A small town preserves its roots and prospers
The festival was in full swing when I drove into the tiny village with Swedish-American roots in western Illinois. Traditionally dressed dancers were performing a Swedish folk dance in the shadow of an ornate gazebo as visitors meandered along flower-laden streets walking in and out of the village’s historic buildings and gift shops.
This is Bishop Hill, a small village west of Kewanee, Ill. The village has just 128 citizens according to the 2010 census, but they have managed to both preserve its history and use it to create a tourism business for the area. Bishop Hill is a National Historic Landmark listed in the National Register of Historic Places and an Illinois State Historic Site set aside to remember the 19th century Scandinavian immigrants.
Touring the Village
The Janssonist, led by charismatic religious leader Erik Jansson, were the first noteworthy group of men and women to move to the United States from Sweden. Letters to friends and family told of America’s heartland and the excellent farming opportunities spurring immigration of Swedes for several decades.
As much as Bishop Hill is about the Janssonists, more importantly it is about Swedish-Americans making a new life in Illinois and the Midwest.
Today guests can visit museums, shop for Swedish gifts and imports, and dine on traditional Scandinavian meals. Several buildings date back to 1846 when the colony was founded, but the Bishop Hill of today has redefined itself beyond its origins by creating a destination visited by thousands every year.
The two-story frame Colony Church was built in 1848. When there was a housing shortage, the basement and first floor were used to house 20 families in 100 square foot single-room apartments. The second floor contains the Janssonists’ sanctuary, complete with original handmade walnut pews. Nearby is the three-story Colony Hotel, built in 1852. It served commercial travelers and was a popular stop between Rock Island and Peoria, Ill. Today the hotel is a museum with displays pointing more to Swedish-American heritage than the commune of the mid-1800s.
The Boys Dormitory is a small two-story frame structure believed to have provided housing for boys making the transition to working adulthood. There’s also the Colony Barn that was relocated to the site of the original Hotel stable.
Several gift shops and art galleries are located in the heart of town including The Colony Store where you find everything from dalahästarna (carved and painted dala horses) to ekstroms blabarssoppa (blueberry fruit soup).
Restaurants, including the Colony Inn, PL Johnson’s Dining Room & Gift Shop, The Bishop Hill Bakery & Eatery and The Filling Station, serve up Scandinavian and American specialties.
Overnight accommodations are available at The Gallery Inn, located on the second floor of the Colony Administration Building, built in 1856 by the Swedish colonists to house offices and apartments for the Bishop Hill Colony Trustees.
If you go:
Historic buildings are open Wednesday through Sunday, 9 a.m. to 5 p.m. between March and October. From November to February, the buildings are open Wednesday to Sunday, 9 a.m. to 4 p.m. There is no admission charge.
For more information check the website www.bishophill.com.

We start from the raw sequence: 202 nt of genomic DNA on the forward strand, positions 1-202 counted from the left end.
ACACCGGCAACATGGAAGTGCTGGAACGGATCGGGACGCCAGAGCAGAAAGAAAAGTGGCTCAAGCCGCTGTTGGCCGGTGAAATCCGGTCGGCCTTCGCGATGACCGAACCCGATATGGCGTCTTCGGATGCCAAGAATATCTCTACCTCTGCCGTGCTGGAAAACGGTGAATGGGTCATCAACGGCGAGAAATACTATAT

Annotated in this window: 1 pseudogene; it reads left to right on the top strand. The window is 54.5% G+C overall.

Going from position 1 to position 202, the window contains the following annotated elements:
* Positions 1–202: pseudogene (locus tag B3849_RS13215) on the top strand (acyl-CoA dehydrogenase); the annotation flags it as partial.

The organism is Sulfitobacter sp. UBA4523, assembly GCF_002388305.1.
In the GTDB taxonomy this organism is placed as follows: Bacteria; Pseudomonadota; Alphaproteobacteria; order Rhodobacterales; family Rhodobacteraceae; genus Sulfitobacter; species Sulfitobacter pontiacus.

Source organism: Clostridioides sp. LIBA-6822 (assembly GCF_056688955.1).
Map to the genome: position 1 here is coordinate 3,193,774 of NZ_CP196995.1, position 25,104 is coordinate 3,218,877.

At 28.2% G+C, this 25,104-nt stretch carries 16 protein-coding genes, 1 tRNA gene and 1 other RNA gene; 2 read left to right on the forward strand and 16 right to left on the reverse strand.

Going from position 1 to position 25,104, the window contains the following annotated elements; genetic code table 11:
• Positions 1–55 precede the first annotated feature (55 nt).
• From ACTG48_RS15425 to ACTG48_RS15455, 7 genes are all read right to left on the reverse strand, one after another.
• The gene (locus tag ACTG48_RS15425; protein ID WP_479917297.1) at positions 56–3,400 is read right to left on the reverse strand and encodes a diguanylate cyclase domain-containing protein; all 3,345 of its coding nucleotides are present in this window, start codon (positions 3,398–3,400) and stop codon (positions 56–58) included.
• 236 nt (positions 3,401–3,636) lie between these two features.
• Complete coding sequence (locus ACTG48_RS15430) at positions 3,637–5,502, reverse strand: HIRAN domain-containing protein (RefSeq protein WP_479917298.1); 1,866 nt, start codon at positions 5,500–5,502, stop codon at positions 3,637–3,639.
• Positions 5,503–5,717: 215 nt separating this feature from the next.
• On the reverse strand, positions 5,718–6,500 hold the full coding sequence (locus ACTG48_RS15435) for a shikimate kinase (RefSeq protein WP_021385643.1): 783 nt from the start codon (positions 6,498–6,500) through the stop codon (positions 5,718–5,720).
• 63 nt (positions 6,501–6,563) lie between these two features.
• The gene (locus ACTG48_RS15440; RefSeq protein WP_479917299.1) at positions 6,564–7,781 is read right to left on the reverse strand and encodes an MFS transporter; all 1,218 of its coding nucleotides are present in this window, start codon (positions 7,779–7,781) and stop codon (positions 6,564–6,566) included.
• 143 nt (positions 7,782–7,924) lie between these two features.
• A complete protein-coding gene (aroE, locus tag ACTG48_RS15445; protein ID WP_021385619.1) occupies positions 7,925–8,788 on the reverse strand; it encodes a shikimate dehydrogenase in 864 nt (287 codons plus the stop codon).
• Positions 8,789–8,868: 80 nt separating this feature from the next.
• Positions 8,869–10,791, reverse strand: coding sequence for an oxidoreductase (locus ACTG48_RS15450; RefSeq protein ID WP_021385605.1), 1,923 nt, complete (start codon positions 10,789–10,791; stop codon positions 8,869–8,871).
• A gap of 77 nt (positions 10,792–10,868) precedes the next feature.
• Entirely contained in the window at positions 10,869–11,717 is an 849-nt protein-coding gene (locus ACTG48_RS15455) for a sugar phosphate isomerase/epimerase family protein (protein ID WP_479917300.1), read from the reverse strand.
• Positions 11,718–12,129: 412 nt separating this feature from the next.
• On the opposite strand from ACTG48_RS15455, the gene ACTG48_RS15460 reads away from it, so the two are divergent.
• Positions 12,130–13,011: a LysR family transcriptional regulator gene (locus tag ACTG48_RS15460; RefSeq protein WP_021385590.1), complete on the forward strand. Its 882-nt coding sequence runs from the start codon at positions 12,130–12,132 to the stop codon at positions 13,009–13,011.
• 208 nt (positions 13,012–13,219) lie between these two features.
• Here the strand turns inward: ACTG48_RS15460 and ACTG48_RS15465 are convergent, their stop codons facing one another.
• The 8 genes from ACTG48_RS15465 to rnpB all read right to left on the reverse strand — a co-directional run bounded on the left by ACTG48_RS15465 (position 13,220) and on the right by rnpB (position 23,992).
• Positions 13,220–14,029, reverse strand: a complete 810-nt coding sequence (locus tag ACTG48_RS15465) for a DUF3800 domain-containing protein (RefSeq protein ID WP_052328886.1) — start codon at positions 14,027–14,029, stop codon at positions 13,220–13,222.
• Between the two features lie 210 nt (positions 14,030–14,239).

Bishop Hill’s Beginnings
In Sweden, Erik Jansson preached to his followers the abominations of the Lutheran Church and that the faithful were without sin. As Jansson’s ideas became more radical, he began to lose support from many of his sympathizers and was forced to leave.
Bishop Hill was communal in nature, as dictated by Jansson. Everything was owned by everyone and no one had more possessions than another. At one time, the colony owned more than 12,000 acres of farmland. Their best known crops were flax for linen and broom corn.
According to Jansson, Bishop Hill would become the “New Jerusalem” where he and his heirs would reign until the end of time. More than 1,000 colonists relocated from Sweden to their new home. Jansson thought of himself as a God-sent prophet, the restorer of the true doctrine, the greatest light since the time of the Apostles and the Vicar of Christ on earth.
He once wrote, “I am come in Christ’s place to bring grace. Whoever despises me despises God.” He taught that a true Christian has no sin and no shortcomings, or at least cannot be guilty of the same sin twice.
When Jansson was murdered over a family conflict, colonists expected Jansson to rise on the third day because he had presented himself as a messianic leader who was bringing God’s kingdom. He was laid in state for three days and then, failing to fulfill the colonists’ expectations, was buried.
The colonists decided to dissolve the corporation in 1861. Four years later former trustee Olof Johnson assessed each former member ten dollars for each acre the member had been allotted. In 1868 an additional eleven dollars per acre was assessed. The colonists investigated the books and found a discrepancy of $42,759 between two sets of books. It is estimated that Olof Johnson and the other trustees owed the colony a total of $109,619. The ensuing court battle lasted until 1879, spanning 12 years.
After the final division, many of the Jansonnists left Bishop Hill. Raised Lutherans, then becoming Jansonnists, many sought new religious homes.
Even with its somewhat unorthodox beginning, visitors will find in Bishop Hill a place to remember the hearty souls who carved a place for themselves in the American heartland and helped start the Swedish emigration in earnest.